No-go decision

Waiting and observing for reocclusion or further recanalization for about 10 to 20 minutes is reasonable prior to deciding whether to perform intracranial angioplasty and/or stenting. Sometimes, residual superimposed thrombus is further reduced by the endogenous lytic effect of flow restoration and the antithrombotic drugs during the observation time. Before reocclusion occurs, thrombus propagation or flow stagnation may be observed. If restenosis/recoiling or reocclusion occur despite GPI treatment, balloon angioplasty and/or stenting should then be considered.

Treatment with angioplasty/stenting

Prior to deciding on angioplasty/stenting, physicians should ponder that an adequate reperfusion is more important than a perfect recanalization. Clinical deterioration may paradoxically occur after technically improved recanalization with angioplasty/stenting as it may result in perforator occlusion or distal embolization. Therefore, proper patient selection is paramount and rescue therapy should be limited to situations of high reocclusion risk despite the use of antiplatelets.
In the following paragraphs, we describe the balloon angioplasty and stenting options and strategies. Although it is difficult to suggest any particular method, the best option can be decided based on the necessity of additional luminal and flow improvement following standard MT, collateral status, plaque extent and characteristics, the location of nearby perforators, and the risk of hemorrhagic complications.

General treatment considerations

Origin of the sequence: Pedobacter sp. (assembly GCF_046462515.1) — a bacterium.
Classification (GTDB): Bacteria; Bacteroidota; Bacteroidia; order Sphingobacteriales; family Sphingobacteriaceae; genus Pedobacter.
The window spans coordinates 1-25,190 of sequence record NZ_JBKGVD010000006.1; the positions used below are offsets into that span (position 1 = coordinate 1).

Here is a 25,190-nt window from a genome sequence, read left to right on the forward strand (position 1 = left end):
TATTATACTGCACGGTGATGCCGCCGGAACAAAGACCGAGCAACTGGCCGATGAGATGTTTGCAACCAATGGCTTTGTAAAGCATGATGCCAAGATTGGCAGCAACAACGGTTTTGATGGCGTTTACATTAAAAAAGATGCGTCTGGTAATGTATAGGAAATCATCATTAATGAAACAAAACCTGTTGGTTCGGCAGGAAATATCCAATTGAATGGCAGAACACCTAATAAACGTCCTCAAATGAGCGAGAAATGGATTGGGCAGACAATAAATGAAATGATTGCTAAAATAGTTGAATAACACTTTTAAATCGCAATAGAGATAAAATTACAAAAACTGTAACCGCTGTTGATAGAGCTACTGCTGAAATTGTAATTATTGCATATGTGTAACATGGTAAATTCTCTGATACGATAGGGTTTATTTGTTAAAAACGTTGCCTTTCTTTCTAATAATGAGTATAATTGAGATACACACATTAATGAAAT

The decision for rescue treatment is a major issue during the treatment of ICAD-related LVO. When deciding, the focus should be towards the best clinical rather than the best angiographic outcome. Based on this assumption, better decisions can be made thought careful analysis of the clinical and imaging data (Figure 3). First, the treating physicians should attempt to determine the pathophysiology of ICAD-related LVOS based on the infarct patterns, which can be classified as follows: (1) deep perforator infarcts, (2) small scattered infarcts, (3) borderzone infarcts, and (4) territorial infarcts [72]. Deep perforator infarcts typically occur when a penetrating branch of the main trunk in a cerebral artery, such as middle cerebral artery (MCA) and basilar artery, is blocked and are not typically found in isolation in acute LVO cases. The blockage of deep perforators alone can result from propagation of in situ thrombi adjacent to the atherosclerotic lesions or from physical compression by the atherosclerotic plaque itself. This pattern cannot be improved by the means of any mechanical revascularization including balloon angioplasty or stenting. Small scattered infarcts can occur if multiple in situ thrombi embolize from the atherosclerotic lesion to distal vessels. This pattern is also not typically aided by angioplasty or stenting and, in the presence of adequate collateral flow with no or minimal clinical deficits can be attributed to established (versus ongoing) ischemia, should be preferentially treated with medical therapy alone as a measure to prevent stump-emboli from the recently occluded vessel. Borderzone infarcts are typically caused hemodynamic compromise from severe stenosis or acute occlusion from in situ thrombosis, and as such, are likely to benefit from angioplasty and/or stenting. Territorial infarcts develop in the setting of even greater hemodynamic compromise with poor collaterals and large perfusion defects, which can be observed on baseline imaging; thus, rapid recanalization is even more critical. Second, baseline brain parenchymal images, revealing old infarcts, may provide additional considerations regarding the need for rescue therapy. If the stroke recurs in the same territory as ICAD, it might be related to preventive medication failure. In case of best medical treatment failure, the threshold for intracranial angioplasty/stenting during the emergent revascularization treatment can probably be lowered. Third, the pretreatment pharmacological status is important. IVT infusion prior to EVT may make it difficult to decide on intracranial stenting because early administration of antiplatelet agents might be associated with an increased risk of intracerebral hemorrhage [35]. In contrast, if sufficient antiplatelets have been on board prior to EVT, the additional risk of more aggressive antiplatelet treatment becomes a moot point and intracranial stenting would be more protected from reocclusion. Lastly, vessel status is another important consideration. The reocclusion tendency despite MT and/or GPI treatment is an important factor in the decision about the need for intracranial stenting. For this reason, physicians should consider waiting for 10 to 20 minutes before deciding to finish or perform further procedures. On the other hand, if plaque dissection is clearly seen after MT, intracranial stenting should be considered. Based on this background, we propose a tailored strategy for rescue treatments (Figure 3).